Debate Magazine

How People Learn

By Stevemiranda

I attended a TEDx event today. Two things really struck me.

The first was a notion put forward by a remarkable speaker named August de los Reyes, who graduated from Harvard, worked at Microsoft, and now is faculty at UW in design. I’m paraphrasing from memory since I didn’t take notes, but he said something like this: a major problem, largely unacknowledged, in our schools is that we assume that content delivered by teachers is received in the same way by students. This simply isn’t true.

The talks from this conference will be available online in three weeks; I’ll double check then to make sure I got his statement right. But I’ve been thinking about this all day. Information received by students is entirely dependent upon the context in which they receive it: their relationship with the teacher, their unique personalities, their particular hopes and dreams, their prior knowledge, their aptitude for the academic discipline, their previous experience—successes and failures—with this academic discipline, whether or not they ate breakfast or got any sleep the previous night. There are countless environmental factors that impact the learning process.

The traditional way of viewing school is to focus on the delivery of academic content from teacher to student. This is important. But it’s not nearly as important as the environmental factors that influence how that content is received.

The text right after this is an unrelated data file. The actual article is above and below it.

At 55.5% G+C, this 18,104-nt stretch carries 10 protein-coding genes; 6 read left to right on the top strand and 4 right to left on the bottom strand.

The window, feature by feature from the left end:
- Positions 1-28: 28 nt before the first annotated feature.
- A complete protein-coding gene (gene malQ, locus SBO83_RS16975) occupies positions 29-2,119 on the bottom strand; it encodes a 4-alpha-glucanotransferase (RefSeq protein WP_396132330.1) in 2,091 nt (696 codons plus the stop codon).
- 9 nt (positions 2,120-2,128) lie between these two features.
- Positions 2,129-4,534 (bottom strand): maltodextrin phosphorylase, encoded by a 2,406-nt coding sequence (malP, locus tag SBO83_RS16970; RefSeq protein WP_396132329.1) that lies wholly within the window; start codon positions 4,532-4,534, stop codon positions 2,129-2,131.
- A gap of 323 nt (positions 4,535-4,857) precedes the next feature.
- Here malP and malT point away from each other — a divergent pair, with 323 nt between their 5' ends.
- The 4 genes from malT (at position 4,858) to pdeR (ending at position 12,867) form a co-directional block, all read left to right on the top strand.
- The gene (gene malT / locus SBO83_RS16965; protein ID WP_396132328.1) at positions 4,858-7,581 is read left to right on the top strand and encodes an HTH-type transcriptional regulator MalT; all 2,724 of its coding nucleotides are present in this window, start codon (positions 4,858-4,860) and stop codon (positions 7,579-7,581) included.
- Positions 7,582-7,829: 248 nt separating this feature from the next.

* * *

The second thing that struck me was the fact that during the talks, maybe a third of the audience was pecking away on their laptops, iPads, or Blackberrys. The speakers didn’t seem to mind, and not only was this not considered rude, it was encouraged! In fact, there was a big screen in the lobby displaying the Twitter feed of everyone who writing about the conference.

I’m not saying it’s right, or that it’s a good thing, or that I necessarily approve of it. But it’s real. It’s here. The era when we can expect people to sit passively and accept what’s given to them is coming to an end. I suspect that more and more, if a learning experience has no interactive component—if there is no way for the audience or the student to participate as well—it will not connect with its audience.

The theme of this conference was “How People Learn.” Even if I hadn’t listened to a word of what was said, my takeaway from today’s event would have been this: people learn by getting together around shared interests, sharing information about something they’re passionate about, and connecting with others about what they learned. If schools expect to be relevant to kids, they’d better figure this out.

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